Isaac Zane Tract
Isaac Zane received three square miles of Congress Lands from the federal government for his contributions during the various conflicts between the Anglo-American settlers and Ohio's American Indian peoples that occurred in the Northwest Territory during the early 1790s.
Zane was born in Berkeley County, Virginia (modern-day Hardy County, West Virginia) in 1753. In 1762, he was captured by a group of Wyandot. Zane spent most of his life, including his adulthood, residing with the Wyandot. He eventually married the daughter of Tarhe, a prominent Wyandot chief. Following the American Revolution, Zane assisted the American government by serving as an interpreter during various treaty negotiations. As a reward for his service, in 1795, the federal government gave Zane the three square miles of land in modern-day Logan County, Ohio. Zane's older brother was Ebenezer Zane, who plotted Zane's Trace. The town of Zanesfield, Ohio also is named for Isaac Zane.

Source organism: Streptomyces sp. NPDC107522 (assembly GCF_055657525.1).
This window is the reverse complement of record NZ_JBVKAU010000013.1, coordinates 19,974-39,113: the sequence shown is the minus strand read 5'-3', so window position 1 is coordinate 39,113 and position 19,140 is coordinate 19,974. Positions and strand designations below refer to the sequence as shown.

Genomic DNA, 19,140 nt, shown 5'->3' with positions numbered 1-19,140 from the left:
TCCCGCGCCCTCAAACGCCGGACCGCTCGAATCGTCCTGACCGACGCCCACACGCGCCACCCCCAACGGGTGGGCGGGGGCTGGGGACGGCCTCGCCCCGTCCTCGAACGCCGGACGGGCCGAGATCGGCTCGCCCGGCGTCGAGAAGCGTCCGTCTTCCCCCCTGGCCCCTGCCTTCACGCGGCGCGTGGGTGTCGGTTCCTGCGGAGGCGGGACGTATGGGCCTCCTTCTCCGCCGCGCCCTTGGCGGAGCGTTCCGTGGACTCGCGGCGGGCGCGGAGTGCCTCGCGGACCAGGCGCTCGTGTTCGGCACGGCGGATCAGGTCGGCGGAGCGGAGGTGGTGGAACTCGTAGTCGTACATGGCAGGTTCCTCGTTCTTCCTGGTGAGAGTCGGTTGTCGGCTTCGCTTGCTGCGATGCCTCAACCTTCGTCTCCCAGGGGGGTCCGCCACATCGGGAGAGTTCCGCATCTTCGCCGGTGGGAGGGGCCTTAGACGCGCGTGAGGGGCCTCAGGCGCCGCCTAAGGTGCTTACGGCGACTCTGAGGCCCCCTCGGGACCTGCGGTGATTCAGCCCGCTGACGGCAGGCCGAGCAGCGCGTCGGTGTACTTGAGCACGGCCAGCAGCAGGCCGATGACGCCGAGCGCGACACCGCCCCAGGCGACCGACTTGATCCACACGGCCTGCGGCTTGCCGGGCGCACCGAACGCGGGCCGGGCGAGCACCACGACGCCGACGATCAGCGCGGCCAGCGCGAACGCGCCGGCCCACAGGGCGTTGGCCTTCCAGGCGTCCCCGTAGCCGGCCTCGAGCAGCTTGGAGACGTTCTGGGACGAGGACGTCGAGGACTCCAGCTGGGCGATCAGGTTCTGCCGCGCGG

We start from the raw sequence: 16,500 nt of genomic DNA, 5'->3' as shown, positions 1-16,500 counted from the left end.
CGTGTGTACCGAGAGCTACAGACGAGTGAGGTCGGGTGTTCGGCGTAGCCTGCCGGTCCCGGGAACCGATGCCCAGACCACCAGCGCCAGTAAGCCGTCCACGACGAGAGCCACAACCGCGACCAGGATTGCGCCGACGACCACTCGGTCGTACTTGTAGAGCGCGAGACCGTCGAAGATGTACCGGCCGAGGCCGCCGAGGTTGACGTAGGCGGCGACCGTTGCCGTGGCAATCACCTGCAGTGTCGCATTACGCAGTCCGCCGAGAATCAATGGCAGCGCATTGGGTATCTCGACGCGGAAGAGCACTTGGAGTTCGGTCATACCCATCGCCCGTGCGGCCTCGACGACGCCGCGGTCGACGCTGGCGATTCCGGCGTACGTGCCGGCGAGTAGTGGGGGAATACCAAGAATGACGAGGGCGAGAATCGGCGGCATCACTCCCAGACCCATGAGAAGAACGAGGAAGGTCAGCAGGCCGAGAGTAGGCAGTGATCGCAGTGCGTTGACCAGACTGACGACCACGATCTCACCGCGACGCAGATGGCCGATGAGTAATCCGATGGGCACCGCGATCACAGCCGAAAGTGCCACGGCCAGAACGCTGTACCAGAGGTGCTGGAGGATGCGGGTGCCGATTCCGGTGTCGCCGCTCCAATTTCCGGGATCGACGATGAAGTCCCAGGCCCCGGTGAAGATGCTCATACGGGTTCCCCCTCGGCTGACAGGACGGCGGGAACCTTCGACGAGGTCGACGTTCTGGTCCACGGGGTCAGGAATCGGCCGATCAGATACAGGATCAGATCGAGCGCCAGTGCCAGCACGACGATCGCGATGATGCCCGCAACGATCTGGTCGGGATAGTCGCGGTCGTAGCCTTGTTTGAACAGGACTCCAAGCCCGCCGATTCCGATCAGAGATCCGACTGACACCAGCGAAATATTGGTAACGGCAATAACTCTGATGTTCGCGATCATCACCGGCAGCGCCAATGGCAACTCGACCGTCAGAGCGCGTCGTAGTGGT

- Pearson, F.B., and J.D. Harlor. Ohio History Sketches. Columbus, OH: Fred J. Heer, 1903.